There isn't a lot of upbeat music in Doctor Zhivago. In truth, this may be the most jaunty number in the whole production, and its primarily sung by the character who ends up the story's villain. Paul Alexander Nolan's Pasha may be newly married to the infamous Lara at the center of the plot, but this doesn't stop him from being cynical and mocking, and I thoroughly enjoyed it. Indeed, it was the show's highlight for me. Listen here.
171. 'Letters' from Natasha, Pierre, & the Great Comet of 1812 (Company)
Original Broadway Cast (2016-2017)
You may have figured this out by now, but I am an absolute sucker for period musicals. I like them whether they are done in the style of the era they depict or a have a modern twist. Great Comet falls into the second category and its take on War and Peace is simply brilliant. I had the opportunity to see it twice during its various pre-Broadway runs and then again when it opened on Broadway, and I loved it every time. This song begins by intoning, 'In 19th-century Russia we write letters, we write letters' and that self awareness alone would have hooked me on the production if I wasn't hooked by earlier songs already. It's an intricate song that weaves seamlessly from character to character updating the audience on the thoughts of the various characters all while a continuous, monotonous, and yet compelling, beat makes you start bopping your head in time. I think about this song often, because I love how it embraced the traditional form of communication for conveying information on stage. Listen here.
172. 'Hard to be the Bard' from Something Rotten (Christian Borle as Shakespeare)
Broadway.com Music Video (2015)
Christian Borle has been one of my favorites since I saw him as Willard in Footloose on Broadway when I was in high school. I've always admired his commitment to his characters, especially when they require being at least a little absurd. His 2015 turn as a version of Shakespeare who has a hilarious number about the difficulties of being famous was exactly the sort of top-notch performance I'd come to expect from him. I remembered when this music video for 'Hard to be the Bard' came out and was happy to find it online to share it with you. Watch here.
173. 'She's So High' from Clueless (Dove Cameron as Cher, Dave Thomas Brown as
I am a big Disney fan, and I developed a love of Dove Cameron from watching her as Mal (daughter of Maleficent and Hades) in the Descendants franchise. Because of this, when it was announced that she was going to play Cher in an off-Broadway production of Clueless, featuring pre-existing pop music, I knew I had to go. It was the perfect confluence of an actress I loved being in a musical of a film that was a classic when I was growing up. I went and it didn't disappoint. The show was full of energy and fun and she was spectacular in it. Unfortunately, the world was not treated to a cast recording, but at least there are official clips like the one below that allow us to see bits of it. Watch here.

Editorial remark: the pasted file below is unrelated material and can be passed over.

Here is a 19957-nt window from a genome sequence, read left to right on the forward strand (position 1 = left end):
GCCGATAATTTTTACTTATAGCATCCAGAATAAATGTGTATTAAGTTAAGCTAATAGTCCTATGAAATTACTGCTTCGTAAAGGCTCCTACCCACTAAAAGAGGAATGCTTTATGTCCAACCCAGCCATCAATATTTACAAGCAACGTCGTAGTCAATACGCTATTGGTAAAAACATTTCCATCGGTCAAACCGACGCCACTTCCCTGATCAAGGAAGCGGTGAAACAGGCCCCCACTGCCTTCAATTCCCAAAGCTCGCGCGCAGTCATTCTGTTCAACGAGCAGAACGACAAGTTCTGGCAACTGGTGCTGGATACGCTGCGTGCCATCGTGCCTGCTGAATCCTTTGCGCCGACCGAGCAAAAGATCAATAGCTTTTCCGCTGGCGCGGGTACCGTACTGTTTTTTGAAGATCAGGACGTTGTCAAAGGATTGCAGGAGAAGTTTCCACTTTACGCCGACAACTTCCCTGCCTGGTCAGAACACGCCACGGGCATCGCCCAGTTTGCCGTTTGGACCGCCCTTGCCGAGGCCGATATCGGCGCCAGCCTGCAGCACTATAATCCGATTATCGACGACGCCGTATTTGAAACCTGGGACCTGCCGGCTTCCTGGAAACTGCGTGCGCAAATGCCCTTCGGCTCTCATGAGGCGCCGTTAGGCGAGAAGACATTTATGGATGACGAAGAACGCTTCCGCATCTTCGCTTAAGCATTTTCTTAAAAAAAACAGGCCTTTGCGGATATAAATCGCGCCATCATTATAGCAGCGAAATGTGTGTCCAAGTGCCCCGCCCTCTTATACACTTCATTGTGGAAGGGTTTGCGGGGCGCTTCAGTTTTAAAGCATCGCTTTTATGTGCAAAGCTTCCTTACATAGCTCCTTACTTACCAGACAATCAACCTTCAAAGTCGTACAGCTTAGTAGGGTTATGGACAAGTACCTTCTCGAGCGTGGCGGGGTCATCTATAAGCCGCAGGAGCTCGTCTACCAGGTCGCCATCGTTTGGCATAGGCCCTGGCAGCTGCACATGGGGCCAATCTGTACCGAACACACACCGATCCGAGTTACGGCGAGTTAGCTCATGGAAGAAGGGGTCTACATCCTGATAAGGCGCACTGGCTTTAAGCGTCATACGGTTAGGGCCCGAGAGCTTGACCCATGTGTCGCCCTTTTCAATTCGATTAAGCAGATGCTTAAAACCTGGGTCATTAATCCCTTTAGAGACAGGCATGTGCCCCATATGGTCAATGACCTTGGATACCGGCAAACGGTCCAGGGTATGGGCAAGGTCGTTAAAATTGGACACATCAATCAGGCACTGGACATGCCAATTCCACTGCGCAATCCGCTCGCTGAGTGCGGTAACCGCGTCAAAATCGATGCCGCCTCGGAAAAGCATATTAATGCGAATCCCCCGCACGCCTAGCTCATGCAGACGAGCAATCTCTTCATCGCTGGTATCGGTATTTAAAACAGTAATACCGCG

174. 'The Journey to Us' from Bob & Carol & Ted & Alice (Jennifer Damiano as Carol)
There are two reasons that I had to feature Bob & Carol & Ted & Alice on this list. The first is that as a lifelong die-hard Natalie Wood fan, I absolutely adore the film with its late-1960s look at two couples who consider experimenting with each other. The second is because this stage adaptation (where Jennifer Damiano plays the role originated by Natalie Wood) was the last professional production I saw before the world shut down in 2020. It was an interesting take on the film, and I enjoyed that it was done in an intimate space, with respect for the original material. Watch here.
175. 'It's a Perfect Relationship' from Bells are Ringing (Faith Prince as Ella)
Broadway Revival Cast (2001)
It may seem like a strange segue, but thinking about a film from the 1960s for Bob & Carol & Ted & Alice for the entry above caused me to recall musicals from the past that I hadn't yet featured. Bells are Ringing is originally from the 1950s and it tells the story of a woman named Ella who works for a telephone answering service. In this song (and I chose the revival version, performed by Faith Prince, because it was the recording I listened to when I was learning the song in high school), which comes early in the musical, Ella talks about the 'perfect relationship.' What this means is that she has decided she's in love with a man she speaks to at work constantly, but he's never seen her and she has never seen him, so he can be whatever she imagines him to be. It's a lovely song about the fun of the unknown and, honestly, you could probably update it today to being about someone you only know via email or social media. Maybe someone will do that one day, if they haven't already. Listen here.